Critical sawfish nursery habitats identified in Fitzroy River

Murdoch University researchers have identified the key habitats of endangered sawfish species in Western Australia’s Fitzroy River.

The eight-year study into the movement of sawfish in the isolated freshwater reaches of the north western waterway has identified that deep pools and shallow environments, like glides, are important habitats for the Freshwater Sawfish (Pristis pristis), but that restriction of flow or altering of river pathways could jeopardize these environments.

Little is known about the movements of these sawfish, which rely on the intermittently flowing rivers and estuaries of the Fitzroy River as a globally significant nursery. Locally they have been recorded up to 400 kilometres from the coast.

With increasing pressure from fishing and the impact to their migration by instream barriers, the Murdoch researchers have been working to identify the habitats and conditions that need to be considered in conservation and management decisions for the region.

Their work has been supported by the Western Australian Marine Science Institution, Chevron Australia, Western Australian Government’s State Natural Resource Management Program and the people of the Kimberley, including the Nyikina-Mangala Rangers.

Lead researchers Mr Jeff Whitty and Associate Professor David Morgan explained the study, published in Endangered Species Research, was conducted over the 2008 to 2015 dry seasons (May or June to November), when the Fitzroy River is transformed into a series of isolated reaches in which the sawfish are trapped.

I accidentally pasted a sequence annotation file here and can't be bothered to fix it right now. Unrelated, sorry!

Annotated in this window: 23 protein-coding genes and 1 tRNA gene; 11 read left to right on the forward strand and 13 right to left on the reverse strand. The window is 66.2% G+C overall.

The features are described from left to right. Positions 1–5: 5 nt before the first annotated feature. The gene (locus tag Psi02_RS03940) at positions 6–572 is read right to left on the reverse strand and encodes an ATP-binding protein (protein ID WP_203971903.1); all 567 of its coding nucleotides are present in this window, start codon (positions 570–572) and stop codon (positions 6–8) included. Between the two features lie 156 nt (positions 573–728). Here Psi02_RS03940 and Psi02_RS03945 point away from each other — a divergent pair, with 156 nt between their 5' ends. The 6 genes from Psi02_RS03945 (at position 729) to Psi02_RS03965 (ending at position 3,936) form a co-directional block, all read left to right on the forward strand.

Two freshwater reaches of the Fitzroy River were monitored, located between 120 km and 150 km upstream from the river mouth.

“We monitored the movements of 32 juvenile sawfish (952 to 2510 mm in length) using acoustic telemetry, with sound-emitting transmitters tracked by a series of loggers over an eight-year period,” Mr Whitty said.

“This study demonstrated for the first time that juvenile Freshwater Sawfish are least active when they occupy deeper runs and pools near large woody debris, by day. They are most active during night-time and twilight hours in shallow water such as glides, pool edges, and shallow runs, when their prey are also more abundant in shallow waters.

“More observations need to be done, however, on why the juvenile sawfish move to the deeper pools in the day.

“It appears unlikely they are moving to deeper water only to conserve energy in cooler water because, at least during the early dry season, there’s little difference between surface and bottom water temperatures.”

Some of these questions are being addressed by current PhD researcher, Karissa Lear, a Forrest Foundation Research Scholar, who is using accelerometers (the same technology that is in FitBits, smart phones, and other smart devices) to study sawfish behaviour.

Ms Lear is also examining the metabolic rate of sawfish while they are wearing their accelerometers, which tells how much energy each specific behaviour costs.

Professor Morgan said the accelerometers will help Ms Lear understand what the sawfish are doing in their natural environment.

“The accelerometers will help us to estimate how much energy they are using based on their behaviour, and importantly, see how their behavioural patterns, feeding effort, and energy use change throughout the dry season as temperatures increase,” he said.

A journal article on the research was published in Endangered Species Research.

Source: Murdoch University

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